REV. G. MILLER'S FIRST SUNDAY.
1 The Rev. George Miller, who was inducted into the pastoral charge of St. Andrew's Presbyterian Church on Thursday last, commenced his ministry yesterday; when he preached at both morning and evening services. There were large congregations. At the morning service, Mr Miller took as his text the words: "And they journeyed. . V in the wilderness. . towards the morning" (Numbers xxi, 11). .He commenced by saying.that the Israelites, to whom the text referred, trudged ..on their weary way in faith,, I for the fire of hope burned in their souls: they were marching towards the sun-rising.' This hope had been the saving and inspiring power of many, a life. This was the light that had beckoned Pym in his struggle for English liberty; Knox in that mighty reform that had saved Scotland from the j thraldom of ecclesiasticism, Howard, in ' his humane efforts to purify England's prisons, "and Clarkson and Wilberforce in their splendid fight to free humanity from the blight of slavery. This was
the light that has upheld many a, sufferer, tossing upon a bed of pain; many a broken heart in its night of sorrow; many a missionary, toiling in a heathen
land awaiting for the day to break; and many a minister of the Gospel going out and in among his people, preaching Christ and Him crucified, and longing to see them entering into the light. When the' Isarelites were being led from Egypt into the Promised Land they had to pass through the wilderness. Trial-and discipline were necessary, so that they might glorify God in the possessing of the new land. There was no land of delight or of worth that could be reached except by the way of the wilderness: Difficulties must be overcome, and there must be a stubborn taking of the road and keeping on through the valley and up- the hill. There must be temptation and trial, hardship and disappointment, danger and discipline, to 'draw into activity the latent powers of the soxil. The wilderness was the temporing process by which the soul was hardened into the truest steel. It was the process which added beauty and strength, lustre and power to life. In the night time the air got chilly and cold/ every leaf and blade were wet with' dew, the mists came down, the night was damp and disagreeable. But the morning broke, the sun shone down in all its beauty and strength, ana every drop of dew became a diamond; the, mist(3 were. scattered, the grass and flowers freshened by the dew were beautified in the sunlight, and all Nature rejoiced. The wilderness was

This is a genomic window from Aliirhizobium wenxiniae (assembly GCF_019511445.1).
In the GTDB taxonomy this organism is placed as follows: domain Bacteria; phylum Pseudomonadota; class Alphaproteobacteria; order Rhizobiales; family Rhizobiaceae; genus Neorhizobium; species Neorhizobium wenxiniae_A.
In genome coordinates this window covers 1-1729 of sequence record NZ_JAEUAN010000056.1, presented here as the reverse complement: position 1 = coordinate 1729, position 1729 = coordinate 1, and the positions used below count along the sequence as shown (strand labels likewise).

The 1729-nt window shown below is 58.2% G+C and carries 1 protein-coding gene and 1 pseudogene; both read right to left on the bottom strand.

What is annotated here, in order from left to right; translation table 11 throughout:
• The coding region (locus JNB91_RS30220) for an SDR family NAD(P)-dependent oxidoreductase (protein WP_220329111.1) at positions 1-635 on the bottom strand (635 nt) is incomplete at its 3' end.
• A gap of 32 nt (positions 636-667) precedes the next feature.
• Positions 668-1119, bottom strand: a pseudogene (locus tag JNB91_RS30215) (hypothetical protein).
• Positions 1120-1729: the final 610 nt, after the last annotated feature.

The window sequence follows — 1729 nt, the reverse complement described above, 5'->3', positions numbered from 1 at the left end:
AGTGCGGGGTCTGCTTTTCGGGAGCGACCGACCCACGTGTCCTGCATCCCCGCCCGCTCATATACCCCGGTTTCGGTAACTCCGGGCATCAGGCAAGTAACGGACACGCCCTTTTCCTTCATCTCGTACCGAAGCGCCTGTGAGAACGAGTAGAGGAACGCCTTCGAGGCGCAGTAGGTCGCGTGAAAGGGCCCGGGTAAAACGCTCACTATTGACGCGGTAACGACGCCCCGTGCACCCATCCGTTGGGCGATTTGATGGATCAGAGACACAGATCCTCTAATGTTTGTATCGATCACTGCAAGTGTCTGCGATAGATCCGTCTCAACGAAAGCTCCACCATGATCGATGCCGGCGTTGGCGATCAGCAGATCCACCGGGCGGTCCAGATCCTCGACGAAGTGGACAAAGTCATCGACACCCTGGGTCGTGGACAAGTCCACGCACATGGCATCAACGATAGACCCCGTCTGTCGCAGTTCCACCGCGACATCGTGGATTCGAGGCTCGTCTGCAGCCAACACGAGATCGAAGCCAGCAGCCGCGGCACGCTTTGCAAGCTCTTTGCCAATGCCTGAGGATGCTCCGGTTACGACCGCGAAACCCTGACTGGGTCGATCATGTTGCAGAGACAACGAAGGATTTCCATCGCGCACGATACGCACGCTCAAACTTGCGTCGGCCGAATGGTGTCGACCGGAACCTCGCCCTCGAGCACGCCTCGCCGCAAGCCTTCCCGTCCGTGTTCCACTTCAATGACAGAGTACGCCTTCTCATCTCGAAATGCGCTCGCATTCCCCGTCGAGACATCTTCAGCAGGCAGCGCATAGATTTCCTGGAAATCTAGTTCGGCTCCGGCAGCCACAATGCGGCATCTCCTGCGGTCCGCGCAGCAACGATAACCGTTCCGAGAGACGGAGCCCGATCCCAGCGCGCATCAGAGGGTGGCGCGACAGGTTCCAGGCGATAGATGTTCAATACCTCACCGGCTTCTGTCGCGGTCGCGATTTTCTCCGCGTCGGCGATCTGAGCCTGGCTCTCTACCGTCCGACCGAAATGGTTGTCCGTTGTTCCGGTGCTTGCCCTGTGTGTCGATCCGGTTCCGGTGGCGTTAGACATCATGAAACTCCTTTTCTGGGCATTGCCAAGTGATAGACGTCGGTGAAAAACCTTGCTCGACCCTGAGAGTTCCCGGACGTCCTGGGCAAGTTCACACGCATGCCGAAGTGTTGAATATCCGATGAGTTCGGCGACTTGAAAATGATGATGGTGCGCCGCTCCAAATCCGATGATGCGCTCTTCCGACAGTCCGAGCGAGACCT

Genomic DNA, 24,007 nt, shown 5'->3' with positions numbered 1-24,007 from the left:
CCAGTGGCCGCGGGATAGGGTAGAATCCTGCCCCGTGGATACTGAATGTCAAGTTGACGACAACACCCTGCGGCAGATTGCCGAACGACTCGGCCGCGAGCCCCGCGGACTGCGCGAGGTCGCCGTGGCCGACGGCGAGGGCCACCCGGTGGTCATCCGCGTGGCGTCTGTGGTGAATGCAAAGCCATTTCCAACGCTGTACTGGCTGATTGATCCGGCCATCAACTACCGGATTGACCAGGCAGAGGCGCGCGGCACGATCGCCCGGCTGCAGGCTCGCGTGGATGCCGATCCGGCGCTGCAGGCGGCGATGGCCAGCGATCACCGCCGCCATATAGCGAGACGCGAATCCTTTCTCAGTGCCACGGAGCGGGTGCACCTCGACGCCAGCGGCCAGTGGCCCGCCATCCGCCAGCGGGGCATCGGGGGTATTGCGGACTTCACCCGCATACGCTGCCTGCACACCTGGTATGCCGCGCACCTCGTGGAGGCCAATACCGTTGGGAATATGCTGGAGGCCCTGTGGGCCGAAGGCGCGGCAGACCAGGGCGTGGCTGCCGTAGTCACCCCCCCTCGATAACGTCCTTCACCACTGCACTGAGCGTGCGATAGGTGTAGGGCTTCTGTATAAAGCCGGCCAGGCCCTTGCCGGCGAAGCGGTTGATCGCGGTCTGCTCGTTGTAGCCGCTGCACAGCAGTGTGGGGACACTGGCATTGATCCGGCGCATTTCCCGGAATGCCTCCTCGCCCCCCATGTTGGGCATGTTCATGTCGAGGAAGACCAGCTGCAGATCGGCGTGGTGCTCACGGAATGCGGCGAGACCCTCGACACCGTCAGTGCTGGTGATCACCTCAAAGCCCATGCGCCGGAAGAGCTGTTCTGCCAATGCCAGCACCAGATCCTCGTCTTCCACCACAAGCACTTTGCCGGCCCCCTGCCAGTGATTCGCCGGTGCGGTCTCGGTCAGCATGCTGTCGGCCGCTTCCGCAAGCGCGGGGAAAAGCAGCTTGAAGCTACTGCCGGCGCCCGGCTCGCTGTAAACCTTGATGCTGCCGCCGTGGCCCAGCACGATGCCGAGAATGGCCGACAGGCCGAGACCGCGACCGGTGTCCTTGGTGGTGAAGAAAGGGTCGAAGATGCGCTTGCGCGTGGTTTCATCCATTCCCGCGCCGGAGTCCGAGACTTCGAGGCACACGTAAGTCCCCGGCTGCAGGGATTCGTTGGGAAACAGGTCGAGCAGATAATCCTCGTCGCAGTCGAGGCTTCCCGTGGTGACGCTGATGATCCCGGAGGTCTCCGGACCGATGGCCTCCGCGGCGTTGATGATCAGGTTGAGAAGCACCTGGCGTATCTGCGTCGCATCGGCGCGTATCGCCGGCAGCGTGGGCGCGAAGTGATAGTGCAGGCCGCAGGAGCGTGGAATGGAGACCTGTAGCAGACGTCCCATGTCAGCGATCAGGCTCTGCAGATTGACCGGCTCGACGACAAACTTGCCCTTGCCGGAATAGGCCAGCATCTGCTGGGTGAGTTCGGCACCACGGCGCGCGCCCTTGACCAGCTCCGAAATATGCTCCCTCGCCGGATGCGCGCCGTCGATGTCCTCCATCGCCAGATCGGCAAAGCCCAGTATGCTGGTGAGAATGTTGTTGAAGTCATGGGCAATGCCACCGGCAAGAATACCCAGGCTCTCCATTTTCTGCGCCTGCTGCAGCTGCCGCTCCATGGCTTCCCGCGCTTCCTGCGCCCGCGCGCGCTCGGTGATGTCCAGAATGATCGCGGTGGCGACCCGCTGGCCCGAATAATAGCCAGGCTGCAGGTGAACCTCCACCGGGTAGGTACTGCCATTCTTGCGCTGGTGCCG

like the night time: it was a necessary part of the discipline of life—that men might be enabled to fulfil their great double calling and reach their divinedestiny. Then some of the paths >in the wilderness night be noticed. , ■ First, there was the path of temptation—the path that everyone entered very early in life. There was the temptation to escape from duty, to do wrong/ to reach a goal by a v wrong path, to yield to wrong desires. Most people had been caught in the net that had been laid for their feet. Many feet were so entangled that life was ruined, and the heart was utterly desolate; but whereever there was a turning unto God, and a confession of sin, there had come the glad experience of the- breaking day. The preacher said he did not know., a gladder day in the life -of any man than the day when he stood in the presence of God, and realised that in Jesus Christ his sins had been forgiven and blotted out. They were all passing through the wilderness; but the man of faith was passing through it with his face towards the sunrising. r A second path was that of sinful tendency, There was the place one found it difficult to keep his feet—the place where the failure robbed one of his peace of mind. Let them.not despair, however, but stand at the Cross and I see the Christ bearing their sins and restoring them again. A third path was that of fiery trial. It was not the people who had been brought tip in the lap of luxury who became stalwart and strong, but those who had to gather a meagre harvest from a reluctant soil. Trial and hardship brought out the hidden beauties of the soul. It was a hard way, but it was the safest way. For every one who was enriched in soul by prosperity, there were thousands who were enriched by adversity. A fourth path was that of sorrow. Every heart knew its own sorrow. There were lives iin which there are tragedies that one could not dream of. But when they have taken the sorrow to God, and laid the burden down at the feet of Jesus Christ, they were journeying through the wilderness towards the sunrise. The day was coming when all tears would be wiped away, when they would mourn no more, and when the light of eternal day should break and the soul should find its rest in God. Was their face towords* the sunrising ? Had they found in Christ the One who could save and keep them— the one who would guide them through the wilderness towards the sunrising, where the eternal day would break and all the shadows flee away ?